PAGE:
Communication and Anonymity: would they mix?

21.07.2010 01:00

Generally speaking, agony aunts have beenused widely and by all kinds of media for the past century. These have coveredall sorts of subjects, from proper dinner etiquette to… well, just about anysubject that is treated in a publication.

For better or for worse, companycommunications are rarely covered in such columns; the outcome of this is that,for a professional experiencing communication issues and conflict, there arenot many tried-and-tested ways to get advice on a specific issue, prior toattempting to resolve it.

However, there are some philosophicalperspectives one might follow: the preventive, or „teaching“ approach and the palliativeapproach, which aims to deal with overwhelming, existing problems withoutrequiring the employee to have any personal skills.

The former is the approach followed by the ECo-C:in attempting to teach people how to communicate but also how to recognise andisolate conflict, ECo-C graduates should be able to defuse conflicts andprevent them happening. As to the latter, it appears to us to be embodied inthe policies of AE… that is to say, the AnonymousEmployee website.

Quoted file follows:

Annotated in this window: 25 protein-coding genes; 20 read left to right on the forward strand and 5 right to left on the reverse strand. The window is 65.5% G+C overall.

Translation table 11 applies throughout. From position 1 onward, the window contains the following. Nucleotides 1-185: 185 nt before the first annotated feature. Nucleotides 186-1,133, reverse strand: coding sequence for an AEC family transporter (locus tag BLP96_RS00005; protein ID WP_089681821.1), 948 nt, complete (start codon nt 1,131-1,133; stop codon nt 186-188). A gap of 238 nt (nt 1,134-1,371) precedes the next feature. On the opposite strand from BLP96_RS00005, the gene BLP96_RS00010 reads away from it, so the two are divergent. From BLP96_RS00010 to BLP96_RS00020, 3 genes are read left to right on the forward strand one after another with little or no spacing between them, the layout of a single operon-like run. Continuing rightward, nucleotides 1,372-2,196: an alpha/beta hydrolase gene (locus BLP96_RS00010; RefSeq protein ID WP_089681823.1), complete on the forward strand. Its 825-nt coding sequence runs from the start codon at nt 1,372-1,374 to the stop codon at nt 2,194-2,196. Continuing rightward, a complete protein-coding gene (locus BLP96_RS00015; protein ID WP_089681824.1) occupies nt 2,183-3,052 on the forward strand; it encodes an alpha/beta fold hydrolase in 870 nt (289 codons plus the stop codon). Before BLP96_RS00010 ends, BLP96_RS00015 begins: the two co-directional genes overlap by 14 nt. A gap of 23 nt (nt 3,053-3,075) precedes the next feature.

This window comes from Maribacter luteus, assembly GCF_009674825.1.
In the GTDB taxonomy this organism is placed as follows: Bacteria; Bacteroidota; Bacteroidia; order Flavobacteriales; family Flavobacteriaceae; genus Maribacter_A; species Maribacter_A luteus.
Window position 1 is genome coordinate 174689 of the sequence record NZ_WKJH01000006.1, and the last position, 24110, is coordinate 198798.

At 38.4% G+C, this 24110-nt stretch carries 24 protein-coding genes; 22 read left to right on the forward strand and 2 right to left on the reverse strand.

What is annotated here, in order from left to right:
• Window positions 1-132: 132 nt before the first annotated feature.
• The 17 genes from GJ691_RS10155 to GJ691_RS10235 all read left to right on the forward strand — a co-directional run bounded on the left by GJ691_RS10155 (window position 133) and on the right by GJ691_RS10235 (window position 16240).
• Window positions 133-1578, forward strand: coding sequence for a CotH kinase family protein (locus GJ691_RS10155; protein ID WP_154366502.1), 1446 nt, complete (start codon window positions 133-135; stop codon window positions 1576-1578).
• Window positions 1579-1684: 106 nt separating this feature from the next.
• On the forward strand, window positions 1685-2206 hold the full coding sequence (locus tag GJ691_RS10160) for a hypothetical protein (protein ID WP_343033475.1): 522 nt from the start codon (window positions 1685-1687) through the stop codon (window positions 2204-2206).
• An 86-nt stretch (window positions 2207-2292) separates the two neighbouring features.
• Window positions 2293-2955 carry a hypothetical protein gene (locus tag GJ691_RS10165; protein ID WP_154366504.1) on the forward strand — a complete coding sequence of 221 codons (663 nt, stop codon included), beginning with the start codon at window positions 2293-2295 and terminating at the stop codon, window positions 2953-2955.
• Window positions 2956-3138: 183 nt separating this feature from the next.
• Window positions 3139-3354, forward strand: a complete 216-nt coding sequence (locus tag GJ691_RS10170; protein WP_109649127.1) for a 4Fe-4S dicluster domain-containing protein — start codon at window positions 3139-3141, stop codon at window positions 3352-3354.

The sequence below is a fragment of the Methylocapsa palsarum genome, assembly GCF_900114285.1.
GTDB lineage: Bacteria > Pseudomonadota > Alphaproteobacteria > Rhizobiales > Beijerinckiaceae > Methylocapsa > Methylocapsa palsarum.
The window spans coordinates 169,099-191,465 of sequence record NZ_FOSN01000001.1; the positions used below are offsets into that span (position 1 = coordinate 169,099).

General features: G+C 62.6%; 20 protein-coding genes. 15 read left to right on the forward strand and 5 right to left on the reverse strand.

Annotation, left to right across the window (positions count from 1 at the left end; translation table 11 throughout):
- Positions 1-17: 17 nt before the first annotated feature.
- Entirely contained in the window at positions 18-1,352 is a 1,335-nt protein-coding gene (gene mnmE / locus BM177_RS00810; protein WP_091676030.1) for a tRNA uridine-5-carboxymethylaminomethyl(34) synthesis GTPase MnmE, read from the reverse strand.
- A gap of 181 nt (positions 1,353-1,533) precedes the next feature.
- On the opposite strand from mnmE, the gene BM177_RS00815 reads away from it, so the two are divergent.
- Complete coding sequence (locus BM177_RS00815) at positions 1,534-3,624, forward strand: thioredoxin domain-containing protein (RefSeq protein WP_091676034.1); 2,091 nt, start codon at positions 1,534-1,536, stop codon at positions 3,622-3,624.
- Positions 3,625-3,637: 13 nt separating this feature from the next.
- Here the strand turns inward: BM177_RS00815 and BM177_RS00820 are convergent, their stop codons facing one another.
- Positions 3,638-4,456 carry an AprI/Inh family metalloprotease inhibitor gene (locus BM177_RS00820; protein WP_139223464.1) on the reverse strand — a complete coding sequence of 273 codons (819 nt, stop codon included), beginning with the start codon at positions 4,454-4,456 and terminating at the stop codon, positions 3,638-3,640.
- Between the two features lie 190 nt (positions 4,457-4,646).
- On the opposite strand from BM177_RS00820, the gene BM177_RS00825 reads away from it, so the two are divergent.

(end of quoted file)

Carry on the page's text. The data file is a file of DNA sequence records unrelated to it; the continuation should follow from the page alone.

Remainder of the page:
In a recent article, a survey was presented,whose results suggested that millions were lost due to poor communicationpractices in Austrian company, practices that taking the ECo-C remedies. The AEwebsite constitutes further proof of how critical this matter is, since nine ofthe 24 major concerns listed on the site’s home page are by-and-large topicscovered by the ECo-C (Workplace Bullying, Workplace Violence, OverworkingIssues, Poor Employee Morale, Lack of Training, Discrimination, Favouritism, PoorSupervision, and Poor Communication).

The aforementioned organisation is, in its ownwords, dedicated to the „resolution of concerns“, going so far as to offeremployees an anonymous platform where to voice their issues without fear ofretaliation. However, from our own perspective, we can ask ourselves: when anemployee dares not communicate with their supervisor or boss in person, caninformation truly flow? What does the business in itself actually lose when anemployee prefers anonymity? It seems likely that this approach may be bettersuited to resolving issues such as fraud or sexual harassment. Yet, as advocatesof prevention, not cure, it may also seem to us that the general inability tomake a point in a manner that is personal, impassionate, but also respectfuland properly communicative would create a cycle that would harm a business.


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